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Re: upstreaming https://github.com/cgwalters/git-evtag ?


Santiago Torres wrote:

>> In contrast, working on hash-function-transition.txt?  That
>> seems like it'd easily consume many person-months of work.
>> And that plan only exists post-shatter.io, whereas git-evtag
>> long predates both.
> I think this is partly true. A hash transition has been brought up
> multiple times pre-shattered. In my opinion shattered was a much-needed
> PR push for SHA1 deprecation. In practice, things changed very little.

Sure, the main relevant things that changed are:

 1. The sha1collisiondetection library became well known, which if
    anything makes moving off of SHA-1 *less* urgent than before (but
    still urgent).


 2. We came up with and agreed on a design for a transition off of
    SHA-1 that we are (slowly but surely) executing on.  This means
    it's a good time to help get it done.

>>> Personally I'd dislike to include ev-tags as it might send a signal
>>> of "papering over sha1 issues instead of fixing it".
>> I don't agree.  I think it's pretty clear that a hash function transition
>> would be a huge amount of work - not least because of course
>> there are now at least two widely used implementations of git in C,
>> plus https://www.eclipse.org/jgit/ plus...
> I agree with Stefan here. I think it's better in the long-term to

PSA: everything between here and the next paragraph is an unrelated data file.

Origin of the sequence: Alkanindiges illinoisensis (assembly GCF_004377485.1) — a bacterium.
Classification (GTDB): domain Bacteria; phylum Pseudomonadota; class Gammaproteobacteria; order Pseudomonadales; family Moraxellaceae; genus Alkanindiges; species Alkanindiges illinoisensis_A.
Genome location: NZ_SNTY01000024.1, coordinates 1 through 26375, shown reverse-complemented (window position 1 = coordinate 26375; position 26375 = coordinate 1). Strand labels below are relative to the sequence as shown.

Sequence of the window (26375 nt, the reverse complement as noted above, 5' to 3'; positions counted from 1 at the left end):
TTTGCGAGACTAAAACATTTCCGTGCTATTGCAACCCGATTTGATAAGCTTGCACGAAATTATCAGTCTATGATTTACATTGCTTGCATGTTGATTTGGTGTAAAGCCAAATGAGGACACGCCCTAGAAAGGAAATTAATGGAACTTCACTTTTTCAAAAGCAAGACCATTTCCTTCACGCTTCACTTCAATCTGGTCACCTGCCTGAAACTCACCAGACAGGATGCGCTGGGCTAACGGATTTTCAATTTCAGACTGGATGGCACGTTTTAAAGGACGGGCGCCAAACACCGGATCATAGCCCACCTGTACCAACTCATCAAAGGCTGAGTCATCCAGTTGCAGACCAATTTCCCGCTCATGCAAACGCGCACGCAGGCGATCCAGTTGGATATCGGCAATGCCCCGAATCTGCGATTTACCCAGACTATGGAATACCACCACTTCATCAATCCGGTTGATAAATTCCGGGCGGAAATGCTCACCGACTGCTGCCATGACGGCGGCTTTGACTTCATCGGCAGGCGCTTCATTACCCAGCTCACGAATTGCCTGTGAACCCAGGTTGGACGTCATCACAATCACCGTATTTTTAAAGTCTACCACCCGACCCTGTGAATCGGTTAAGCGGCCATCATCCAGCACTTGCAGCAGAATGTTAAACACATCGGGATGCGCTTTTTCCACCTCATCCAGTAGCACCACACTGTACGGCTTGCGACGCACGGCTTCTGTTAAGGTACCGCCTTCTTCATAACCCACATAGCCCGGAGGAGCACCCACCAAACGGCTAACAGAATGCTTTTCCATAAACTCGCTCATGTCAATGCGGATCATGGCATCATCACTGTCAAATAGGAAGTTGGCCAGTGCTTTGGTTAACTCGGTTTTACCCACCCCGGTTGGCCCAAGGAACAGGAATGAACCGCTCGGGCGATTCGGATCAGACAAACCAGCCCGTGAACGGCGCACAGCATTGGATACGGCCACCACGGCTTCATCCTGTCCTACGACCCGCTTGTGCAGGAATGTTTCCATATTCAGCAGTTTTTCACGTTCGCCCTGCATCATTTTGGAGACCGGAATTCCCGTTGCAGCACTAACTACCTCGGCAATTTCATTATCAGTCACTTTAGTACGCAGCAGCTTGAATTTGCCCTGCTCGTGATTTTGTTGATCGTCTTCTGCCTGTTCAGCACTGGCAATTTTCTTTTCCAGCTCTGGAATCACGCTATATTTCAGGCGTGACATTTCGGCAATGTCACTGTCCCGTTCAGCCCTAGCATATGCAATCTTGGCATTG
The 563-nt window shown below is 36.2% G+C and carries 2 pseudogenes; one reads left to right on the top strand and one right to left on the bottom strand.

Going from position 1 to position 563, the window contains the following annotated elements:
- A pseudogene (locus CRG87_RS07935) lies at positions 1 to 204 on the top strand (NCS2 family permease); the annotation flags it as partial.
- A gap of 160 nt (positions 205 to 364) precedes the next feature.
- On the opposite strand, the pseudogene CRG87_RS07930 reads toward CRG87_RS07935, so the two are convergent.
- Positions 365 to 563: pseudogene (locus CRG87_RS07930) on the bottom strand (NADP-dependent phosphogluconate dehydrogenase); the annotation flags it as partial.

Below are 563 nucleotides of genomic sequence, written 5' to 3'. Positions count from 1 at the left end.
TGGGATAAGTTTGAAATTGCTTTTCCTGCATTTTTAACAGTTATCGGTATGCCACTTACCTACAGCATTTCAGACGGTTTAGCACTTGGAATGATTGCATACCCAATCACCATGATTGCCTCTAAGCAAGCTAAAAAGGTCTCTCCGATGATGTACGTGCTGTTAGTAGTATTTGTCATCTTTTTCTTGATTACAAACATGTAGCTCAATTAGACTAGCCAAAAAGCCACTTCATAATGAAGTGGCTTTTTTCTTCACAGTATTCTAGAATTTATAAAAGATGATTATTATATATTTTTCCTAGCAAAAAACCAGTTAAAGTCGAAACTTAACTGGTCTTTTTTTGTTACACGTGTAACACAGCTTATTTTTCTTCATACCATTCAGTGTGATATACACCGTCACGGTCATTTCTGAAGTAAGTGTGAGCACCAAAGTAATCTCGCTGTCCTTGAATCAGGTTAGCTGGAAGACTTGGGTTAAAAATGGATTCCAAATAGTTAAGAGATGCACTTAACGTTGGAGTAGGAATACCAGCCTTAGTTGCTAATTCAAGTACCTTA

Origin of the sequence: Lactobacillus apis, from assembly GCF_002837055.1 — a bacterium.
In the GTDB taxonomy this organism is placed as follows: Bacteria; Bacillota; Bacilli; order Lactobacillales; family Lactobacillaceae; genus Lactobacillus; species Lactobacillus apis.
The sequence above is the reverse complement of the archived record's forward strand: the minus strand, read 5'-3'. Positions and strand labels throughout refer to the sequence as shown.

> push for hash-agnosticity. I don't know if git-evtag is hash agnostic,
> but if it is not, then we have two transition plans to think about.

I don't think there's even a question here: Git has to transition off
of SHA-1.

In that context, Stefan's comment is a welcome one: once we've
transitioned off of SHA-1, having a separate evtag feature would make
git more complicated without any benefit to match.  To put it another
way, the gpgsig-sha256 field described in
Documentation/technical/hash-function-transition.txt provides
essentially the same functionality as an evtag.  What's missing is an
implementation of it.

I'm happy to help in any way I can (reviews, advice, etc).

> Full disclosure, I published a "competing" solution a couple of years
> ago[1] but, in my personal opinion, I think push certificates can
> achieve the same security guarantees as my system with very little
> changes.

Work to improve the usability of push certs would also be very very

Thanks and hope that helps,

> [1] https://www.usenix.org/conference/usenixsecurity16/technical-sessions/presentation/torres-arias